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ROLLA, Mo. (KSDK) – A 12-year-old boy accidentally got stuck in the arm with a dirty needle Friday after he and a friend found several used hypodermic syringes on the side of the road.

The needles were discovered in the 1000 block of Laguille Court. The boy's mom learned about the incident and contacted authorities on Monday, and was told to bring the child to the emergency room.

The Rolla, Missouri police chief says the needles are a result of the heroin and meth epidemic.

Chief Mark Kearse tells us the dirty needles are all over town. Police say the two needles found last Friday afternoon were discovered while the boys were walking home from school.

The needles were found just 50 yards from Mark Twain Elementary. Police say the two boys started playing with them and one boy got one of the needles stuck in his hand.

They threw them down and rushed home.

Chief Kearse says unfortunately the location is not surprising and in the past five years his department has collected hundreds of dirty needles.

"Parks, city streets, backyards, parking lots, realistically you name it there's places they've been found around the community," he said.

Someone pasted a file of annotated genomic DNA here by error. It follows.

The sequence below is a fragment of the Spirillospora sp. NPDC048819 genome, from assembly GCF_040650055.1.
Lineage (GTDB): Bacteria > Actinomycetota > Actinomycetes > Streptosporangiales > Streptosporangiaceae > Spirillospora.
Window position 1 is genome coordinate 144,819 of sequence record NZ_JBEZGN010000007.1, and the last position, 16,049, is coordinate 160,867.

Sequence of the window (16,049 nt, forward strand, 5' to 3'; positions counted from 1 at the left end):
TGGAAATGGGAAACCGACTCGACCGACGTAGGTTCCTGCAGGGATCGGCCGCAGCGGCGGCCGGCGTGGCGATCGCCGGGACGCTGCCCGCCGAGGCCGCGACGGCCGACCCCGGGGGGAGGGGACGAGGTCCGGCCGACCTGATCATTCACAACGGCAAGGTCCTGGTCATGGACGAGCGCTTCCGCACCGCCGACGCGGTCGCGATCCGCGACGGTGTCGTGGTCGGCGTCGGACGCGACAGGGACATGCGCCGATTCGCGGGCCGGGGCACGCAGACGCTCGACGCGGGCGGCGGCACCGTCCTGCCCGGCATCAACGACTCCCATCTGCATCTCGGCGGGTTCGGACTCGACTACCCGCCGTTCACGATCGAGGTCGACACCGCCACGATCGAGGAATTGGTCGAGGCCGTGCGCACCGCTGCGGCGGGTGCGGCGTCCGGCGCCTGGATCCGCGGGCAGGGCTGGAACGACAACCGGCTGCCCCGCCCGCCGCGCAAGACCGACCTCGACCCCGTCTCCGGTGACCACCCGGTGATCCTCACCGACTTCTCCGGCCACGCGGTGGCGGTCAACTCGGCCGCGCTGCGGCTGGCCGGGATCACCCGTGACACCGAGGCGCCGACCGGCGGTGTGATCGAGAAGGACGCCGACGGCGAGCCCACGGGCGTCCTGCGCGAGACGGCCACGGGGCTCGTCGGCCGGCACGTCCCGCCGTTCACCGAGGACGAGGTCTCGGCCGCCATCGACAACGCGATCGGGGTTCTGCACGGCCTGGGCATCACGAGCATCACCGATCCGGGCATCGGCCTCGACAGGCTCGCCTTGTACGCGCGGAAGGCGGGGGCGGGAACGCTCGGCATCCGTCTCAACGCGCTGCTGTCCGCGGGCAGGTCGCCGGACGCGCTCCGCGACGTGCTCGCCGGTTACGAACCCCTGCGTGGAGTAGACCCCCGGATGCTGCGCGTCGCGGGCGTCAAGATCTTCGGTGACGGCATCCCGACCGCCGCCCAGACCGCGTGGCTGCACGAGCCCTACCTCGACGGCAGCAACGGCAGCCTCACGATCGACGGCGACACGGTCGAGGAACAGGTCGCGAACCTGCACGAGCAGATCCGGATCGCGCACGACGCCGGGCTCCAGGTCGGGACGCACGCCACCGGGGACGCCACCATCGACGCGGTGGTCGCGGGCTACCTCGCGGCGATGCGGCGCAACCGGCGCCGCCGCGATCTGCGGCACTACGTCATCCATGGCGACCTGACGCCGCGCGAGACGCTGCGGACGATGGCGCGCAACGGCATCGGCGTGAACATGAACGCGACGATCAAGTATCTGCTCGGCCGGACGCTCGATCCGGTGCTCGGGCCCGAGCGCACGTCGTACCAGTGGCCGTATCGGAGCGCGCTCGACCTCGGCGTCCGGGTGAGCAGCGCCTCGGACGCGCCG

The chief say 10 years ago, his department wasn't finding any needles. Now, he says the rise in needles is caused by the increase in meth and heroin use.

"It's concerning but I'm not overly alarmed about it," said father Barrett Estes, who lives near the elementary school.

This father to a 14-month-old son says he's not surprised, but doesn't think it's any of his neighbors.

"Families have kids here too so, I don't think it would be anyone in this area so most likely its just something that got dumped out," Estes said.

Chief Kearse says the needles can carry all sorts of things and you could contract a disease.

"You can have anything from hepatitis on it to to aids to meth, and heroin and those type of things," Chief Kearse said.

Police are still waiting on test results for the needle to see if there was any residue or anything else on the syringe.

The 12 year old boy was taken to the hospital and is doing okay, but we are still waiting on his blood test results.
One mother also reported a used needle in the fenced backyard where her toddler plays. Police say drug users throw the syringes out anywhere, instead of properly disposing of them.

Parents are advised to notify authorities if they find an abandoned syringe. An officer will respond and safely dispose of it.

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